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Property: Best endeavours

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Cite as: September 2012 86 (09) LIJ, p.77

The effect of a Court of Appeal decision would appear to make entering into an s173 agreement compulsory for developers.

This column in April 2011 considered the case of Joseph Street Pty Ltd v Tan, a decision at first instance reported at [2010] VSC 586. The case has now been reversed on appeal, reported at [2012] VSCA 113.

The effect of the Court of Appeal decision would appear to make the entering into of a s173 agreement compulsory for developers in all circumstances where the municipal council is prepared to enter into such an agreement.

The case involved a villa unit style development of six single-storey units in Box Hill. Units were sold off the plan with settlement to be after registration of the plan in accordance with common practice. The builder that the developer had contracted to undertake construction failed to do so and the developer was forced to find another builder. As a result, construction was not completed within the time allowed by the contract for registration of the plan (the sunset period) and the developer rescinded the contract.

The purchaser refused to accept rescission and sued for specific performance of the contract on the basis that the vendor had failed to use “best endeavours” to have the plan registered. It had been established at first instance that this obligation consisted of both an express contractual obligation and also as an implied obligation.

The Full Court identified that registration of the plan could only be achieved when the council had issued a Certificate of Compliance, but that there were two methods by which the developer could obtain that certificate and thus fulfil the contractual obligation to secure registration of the plan:

1. the developer could complete all the building works to the satisfaction of all relevant service authorities; or

2. the developer could enter into a s173 agreement with council after entering into agreements with service providers.

Evidence given on behalf of the developer suggested that the s173 agreement option was limited to greenfield developments and had not been contemplated by the developer as an option. However, evidence from the council suggested that s173 agreements were common in smaller developments and indeed the planning permit issued in respect of the development had referred to the possibility of just such an agreement.

The effect of the s173 agreement is to give the council the ability to register on the “parent” title (the title to the unsubdivided land) the requirement that the development be constructed in accordance with the planning permit issued in respect of the development. If council has the benefit of such an agreement then, subject to the satisfaction of other relevant authorities, council is able to be satisfied that the development will be built in accordance with the permit and council’s planning responsibility in relation to supervision of construction is thereby satisfied. If construction is not in accordance with the permit, council is entitled to enforce the s173 agreement against the developer and all subsequent registered owners.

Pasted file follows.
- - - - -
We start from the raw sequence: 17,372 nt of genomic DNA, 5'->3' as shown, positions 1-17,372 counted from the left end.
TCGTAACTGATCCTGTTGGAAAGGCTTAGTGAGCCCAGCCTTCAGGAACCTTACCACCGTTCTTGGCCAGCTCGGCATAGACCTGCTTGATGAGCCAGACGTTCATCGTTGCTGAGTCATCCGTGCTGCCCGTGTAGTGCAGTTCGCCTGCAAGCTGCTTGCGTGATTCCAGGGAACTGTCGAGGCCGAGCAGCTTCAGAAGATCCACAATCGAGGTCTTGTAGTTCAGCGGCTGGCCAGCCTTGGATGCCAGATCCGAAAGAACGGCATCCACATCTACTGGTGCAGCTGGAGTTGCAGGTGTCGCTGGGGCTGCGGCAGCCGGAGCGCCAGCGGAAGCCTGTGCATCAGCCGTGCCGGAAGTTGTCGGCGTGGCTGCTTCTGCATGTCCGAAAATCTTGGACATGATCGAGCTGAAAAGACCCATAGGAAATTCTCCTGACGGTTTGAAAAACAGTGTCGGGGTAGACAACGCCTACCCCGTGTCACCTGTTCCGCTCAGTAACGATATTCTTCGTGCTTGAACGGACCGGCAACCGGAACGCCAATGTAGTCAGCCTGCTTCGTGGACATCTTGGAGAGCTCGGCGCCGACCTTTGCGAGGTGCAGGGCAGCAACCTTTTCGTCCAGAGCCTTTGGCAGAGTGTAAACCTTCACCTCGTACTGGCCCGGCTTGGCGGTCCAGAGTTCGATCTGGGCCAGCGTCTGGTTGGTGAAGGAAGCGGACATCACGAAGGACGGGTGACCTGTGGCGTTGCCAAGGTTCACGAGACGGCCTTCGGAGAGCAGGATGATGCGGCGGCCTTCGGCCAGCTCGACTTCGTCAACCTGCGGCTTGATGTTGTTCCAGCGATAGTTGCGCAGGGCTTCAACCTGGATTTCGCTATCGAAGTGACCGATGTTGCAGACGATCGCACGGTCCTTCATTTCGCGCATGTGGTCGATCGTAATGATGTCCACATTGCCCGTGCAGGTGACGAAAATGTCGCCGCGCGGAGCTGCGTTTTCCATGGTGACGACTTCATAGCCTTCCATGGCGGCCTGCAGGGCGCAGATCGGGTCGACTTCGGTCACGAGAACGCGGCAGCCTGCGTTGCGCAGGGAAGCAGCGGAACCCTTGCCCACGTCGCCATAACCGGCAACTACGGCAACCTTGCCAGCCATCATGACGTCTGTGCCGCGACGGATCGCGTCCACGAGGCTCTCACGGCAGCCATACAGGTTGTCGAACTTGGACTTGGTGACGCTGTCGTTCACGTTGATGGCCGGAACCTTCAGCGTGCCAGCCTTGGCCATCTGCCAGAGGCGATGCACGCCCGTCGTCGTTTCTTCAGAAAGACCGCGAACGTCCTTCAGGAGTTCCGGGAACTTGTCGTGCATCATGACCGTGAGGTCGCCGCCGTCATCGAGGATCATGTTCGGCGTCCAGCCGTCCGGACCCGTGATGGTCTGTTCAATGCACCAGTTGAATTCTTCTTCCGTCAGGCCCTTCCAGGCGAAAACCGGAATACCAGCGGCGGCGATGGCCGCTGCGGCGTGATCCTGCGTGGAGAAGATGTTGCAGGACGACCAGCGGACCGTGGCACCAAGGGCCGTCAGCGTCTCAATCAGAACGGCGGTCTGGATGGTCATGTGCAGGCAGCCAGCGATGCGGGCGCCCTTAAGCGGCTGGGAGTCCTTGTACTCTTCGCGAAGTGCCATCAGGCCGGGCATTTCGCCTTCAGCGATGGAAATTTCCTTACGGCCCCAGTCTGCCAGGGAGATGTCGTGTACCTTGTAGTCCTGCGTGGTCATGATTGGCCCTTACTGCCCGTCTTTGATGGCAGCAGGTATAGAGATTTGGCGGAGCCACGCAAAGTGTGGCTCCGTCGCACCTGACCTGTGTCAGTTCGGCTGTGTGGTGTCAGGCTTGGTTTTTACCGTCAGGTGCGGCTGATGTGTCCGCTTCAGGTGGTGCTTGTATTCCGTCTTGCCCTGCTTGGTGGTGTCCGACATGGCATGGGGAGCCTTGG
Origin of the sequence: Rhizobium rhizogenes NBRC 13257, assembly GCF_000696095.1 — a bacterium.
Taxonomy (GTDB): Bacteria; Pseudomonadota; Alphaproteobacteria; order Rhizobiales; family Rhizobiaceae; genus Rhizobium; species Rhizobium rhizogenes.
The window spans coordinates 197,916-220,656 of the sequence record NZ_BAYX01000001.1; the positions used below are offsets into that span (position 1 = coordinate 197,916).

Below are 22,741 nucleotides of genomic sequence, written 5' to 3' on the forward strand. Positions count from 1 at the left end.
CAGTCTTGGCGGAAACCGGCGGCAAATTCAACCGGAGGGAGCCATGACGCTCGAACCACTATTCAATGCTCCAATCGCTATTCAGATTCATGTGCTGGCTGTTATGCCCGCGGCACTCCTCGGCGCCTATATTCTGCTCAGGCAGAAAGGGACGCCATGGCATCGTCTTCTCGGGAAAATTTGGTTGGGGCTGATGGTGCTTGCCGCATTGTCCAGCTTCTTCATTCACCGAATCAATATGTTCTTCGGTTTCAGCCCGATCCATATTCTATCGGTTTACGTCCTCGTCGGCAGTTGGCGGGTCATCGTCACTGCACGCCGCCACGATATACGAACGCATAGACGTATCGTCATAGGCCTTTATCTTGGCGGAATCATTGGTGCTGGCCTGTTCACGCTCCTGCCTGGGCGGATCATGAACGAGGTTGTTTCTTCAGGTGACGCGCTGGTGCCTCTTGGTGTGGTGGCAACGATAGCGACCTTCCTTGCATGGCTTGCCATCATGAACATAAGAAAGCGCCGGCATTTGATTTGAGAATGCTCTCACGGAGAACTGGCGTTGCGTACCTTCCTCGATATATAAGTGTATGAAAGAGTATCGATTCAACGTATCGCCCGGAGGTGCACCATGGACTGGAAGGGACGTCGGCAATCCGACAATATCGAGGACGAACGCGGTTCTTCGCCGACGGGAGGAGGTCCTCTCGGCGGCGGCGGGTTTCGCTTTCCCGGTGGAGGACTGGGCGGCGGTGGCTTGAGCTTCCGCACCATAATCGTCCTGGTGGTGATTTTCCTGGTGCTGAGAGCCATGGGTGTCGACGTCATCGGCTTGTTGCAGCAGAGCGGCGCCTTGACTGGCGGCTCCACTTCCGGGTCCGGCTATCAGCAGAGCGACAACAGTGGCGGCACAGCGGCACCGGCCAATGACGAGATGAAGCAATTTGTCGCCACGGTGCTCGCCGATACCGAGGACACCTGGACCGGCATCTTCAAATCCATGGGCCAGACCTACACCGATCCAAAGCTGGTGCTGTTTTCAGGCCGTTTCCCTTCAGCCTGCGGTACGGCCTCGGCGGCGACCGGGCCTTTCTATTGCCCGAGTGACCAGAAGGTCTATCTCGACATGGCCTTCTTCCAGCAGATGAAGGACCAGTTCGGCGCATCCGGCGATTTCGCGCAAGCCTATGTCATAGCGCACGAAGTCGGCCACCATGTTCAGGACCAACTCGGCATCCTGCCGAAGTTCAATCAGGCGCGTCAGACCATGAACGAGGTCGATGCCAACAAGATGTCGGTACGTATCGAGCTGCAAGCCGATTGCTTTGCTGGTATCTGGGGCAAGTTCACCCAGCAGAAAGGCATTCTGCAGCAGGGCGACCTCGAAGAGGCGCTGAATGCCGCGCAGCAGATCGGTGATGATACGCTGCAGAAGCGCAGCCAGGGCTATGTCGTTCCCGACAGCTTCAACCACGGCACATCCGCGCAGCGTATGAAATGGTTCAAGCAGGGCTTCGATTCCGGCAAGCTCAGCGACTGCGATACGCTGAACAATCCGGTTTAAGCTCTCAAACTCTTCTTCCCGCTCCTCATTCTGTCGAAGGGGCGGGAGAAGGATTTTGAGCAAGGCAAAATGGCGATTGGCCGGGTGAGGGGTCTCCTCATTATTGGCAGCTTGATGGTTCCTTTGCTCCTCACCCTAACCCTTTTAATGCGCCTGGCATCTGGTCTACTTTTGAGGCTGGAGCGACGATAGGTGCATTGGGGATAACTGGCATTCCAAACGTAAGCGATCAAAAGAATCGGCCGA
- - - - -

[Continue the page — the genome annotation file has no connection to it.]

The s173 agreement process appears to be a shortcut to registration of the plan, as a certificate of compliance may be issued by council well in advance of completion of all construction and infrastructure works. The requirement that the developer enter into satisfactory agreements with infrastructure providers is a pre-condition to a s173 agreement and such arrangements may be tedious to negotiate, but once achieved registration of the plan can quickly follow.

This might cause concern for a purchaser if the only requirement on the vendor is registration of the plan. As can be seen from the above, this could be achieved well before construction is complete, but no purchaser is going to want to pay for a half-finished property. Thus a purchaser needs to be satisfied that settlement will only be due after both registration of the plan and issue of a certificate of occupancy. While there is much to be said against a certificate of occupancy being a true reflection that all works have been completed, it is at least an objective confirmation that most works have been completed. A better test is a satisfactory report from the purchaser’s building consultant, but few developers are prepared to countenance such a hurdle.

While the Court of Appeal may have identified a shortcut open to the developer, the developer was not aware of it and there is no suggestion the purchaser ever suggested to the developer such a process was available. The mere fact the option was available and not taken was enough to satisfy the court that the developer had failed to use his best endeavours. A true case of ignorance is no excuse.



RUSSELL COCKS is author of 1001 Conveyancing Answers. For more information go to www.russellcocks.com.au.

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